April 10, 2007
Thank you sir for pointing this one out to me. I finished up volume 4 last night and have been letting things percolate since then.
Haibane Renmei is one of those shows that will leave you all warm and fuzzy, unless it doesn't. That sentence makes more sense once you've seen the whole show. If you're the kind of person who's a perpetual optimist, you'll no doubt be brimming with tears of joy at the beauty of salvation and redemption. If you're a cynic who tends to assume the worst, the open ending and loads of unanswered questions will likely leave you a little cold, but still with the sense that you've seen something special. Me, I'm switching back and forth between the two because I've got some sort of weird bi-polar pessimist disorder. Either way, it's a wonderful experience.
Below be spoilers where I will wax rhapsodic and bloviate on various things that come to mind. Read at your own risk.
No seriously... If you haven't seen it, stop here and find something else to read. There's a whole Intraweb of info out there just waiting for you. Come back when you've seen the show in its entirety.
So apparently Glie is a place where the souls of children who commit suicide (or die near infancy in the case of the Young Feathers) are sent to redeem themselves and earn a second chance. They are all there to solve whatever flaw it was in their character that drove them to end their life. The steps required to do this are mostly unknown, but it seems that in at least some cases they must first receive forgiveness/salvation from another to break them out of their Cycle of Sin. Sounds simple enough except for the fact that this isn't made known to the Haibane, and we as the audience only know this because Rakka stumbles across her own source of forgiveness. It's also convenient that she is far enough on the Communicator's good side that he slacks off on the rules with her quite frequently. He fills in enough of the gaps that Rakka can eventually puzzle out what happened, and it's through her experience that we learn that the aid of someone else is required for a Haibane to be redeemed and reach their Day of Flight. Whether all Haibane are trapped in some form of sin isn't clear. It may be that only those who fall back into the pattern that got them there in the first place require this special form of redemption.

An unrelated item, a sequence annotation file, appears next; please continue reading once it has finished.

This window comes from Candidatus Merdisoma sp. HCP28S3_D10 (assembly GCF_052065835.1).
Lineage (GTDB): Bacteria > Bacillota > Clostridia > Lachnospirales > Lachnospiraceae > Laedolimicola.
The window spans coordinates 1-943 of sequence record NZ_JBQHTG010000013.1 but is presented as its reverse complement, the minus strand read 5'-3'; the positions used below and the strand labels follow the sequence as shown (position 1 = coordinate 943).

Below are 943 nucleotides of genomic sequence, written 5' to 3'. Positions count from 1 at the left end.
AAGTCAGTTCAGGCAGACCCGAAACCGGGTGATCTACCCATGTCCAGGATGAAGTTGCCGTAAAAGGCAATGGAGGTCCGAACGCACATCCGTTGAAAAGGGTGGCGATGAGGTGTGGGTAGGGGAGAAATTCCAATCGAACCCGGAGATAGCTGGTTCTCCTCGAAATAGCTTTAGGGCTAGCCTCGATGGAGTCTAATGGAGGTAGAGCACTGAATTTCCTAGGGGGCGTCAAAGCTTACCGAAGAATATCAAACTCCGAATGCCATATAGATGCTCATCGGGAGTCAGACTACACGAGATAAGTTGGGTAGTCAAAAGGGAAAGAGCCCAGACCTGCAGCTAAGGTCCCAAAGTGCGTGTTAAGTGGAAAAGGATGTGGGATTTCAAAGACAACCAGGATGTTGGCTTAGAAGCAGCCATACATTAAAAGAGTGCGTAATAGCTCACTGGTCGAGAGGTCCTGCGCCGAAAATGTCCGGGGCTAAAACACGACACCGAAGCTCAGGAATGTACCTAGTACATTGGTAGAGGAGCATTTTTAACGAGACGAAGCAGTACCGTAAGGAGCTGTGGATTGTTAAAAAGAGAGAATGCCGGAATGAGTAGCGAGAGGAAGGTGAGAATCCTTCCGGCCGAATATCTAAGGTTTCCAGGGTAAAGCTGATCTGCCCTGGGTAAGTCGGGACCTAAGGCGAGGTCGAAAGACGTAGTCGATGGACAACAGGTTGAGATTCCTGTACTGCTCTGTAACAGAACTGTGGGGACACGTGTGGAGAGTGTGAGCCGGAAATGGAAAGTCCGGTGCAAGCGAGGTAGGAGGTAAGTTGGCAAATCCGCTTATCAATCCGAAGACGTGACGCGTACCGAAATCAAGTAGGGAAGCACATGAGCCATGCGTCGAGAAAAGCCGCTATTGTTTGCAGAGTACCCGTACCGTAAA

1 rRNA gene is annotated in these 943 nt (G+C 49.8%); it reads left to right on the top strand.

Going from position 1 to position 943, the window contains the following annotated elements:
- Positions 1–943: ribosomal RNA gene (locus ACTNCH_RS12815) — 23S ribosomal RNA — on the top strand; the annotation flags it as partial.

So what were their flaws and resulting deaths?
The revelation of what happened to Reki in her previous life is pretty devastating. Suicide by train seems like a particularly horrible way to die. She's the kind of person who easily felt slighted, became jealous of the people around her, and decided that the way to exact revenge was to make them miss her. All her talk of "vanish"[ing] and being forgotten is what lead me to this conclusion. Many suicides happen because people feel unappreciated and decide they need to make themselves stand out in a spectacular fashion. I've seen it posited that rather than commiting suicide, the Old Feathers are simply children that died before their time. However, that doesn't explain the need for salvation and redemption in order to leave Glie. If a child were to simply die in a horrible accident, there shouldn't be the need for all the soul searching and character building that comes with being a Haibane.
Rakka had a similar problem to Reki's, but where Reki felt driven to harm those around her with her death, Rakka simply lost the will to live out of loneliness. There was no intent to harm on her part. She actually seemed to think she wouldn't be noticed when she was gone. However, she did end up hurting someone. That someone took the form of a raven, and was eventually able to forgive Rakka after enough of her memory returned. As to how she died, most seem to think she jumped from a great height. The strange thing is, Rakka has this water motif surrounding her in both the intro and credits. The very first scene in the very first episode, the raven splashes through the surface of water in pursuit of Rakka. The first thing we see in the intro is what looks like the view looking up through the waters surface, then comes the fall to Old Home. As we see her form floating through the feathers, she has the ripple effect of light refracted by water playing off of her. The ending credits I believe are pretty self-explanatory. I'm guessing that, if she did jump to her death, it wasn't onto a solid surface, but into a body of water where she drowned. Rather than "falling," she may have been sinking.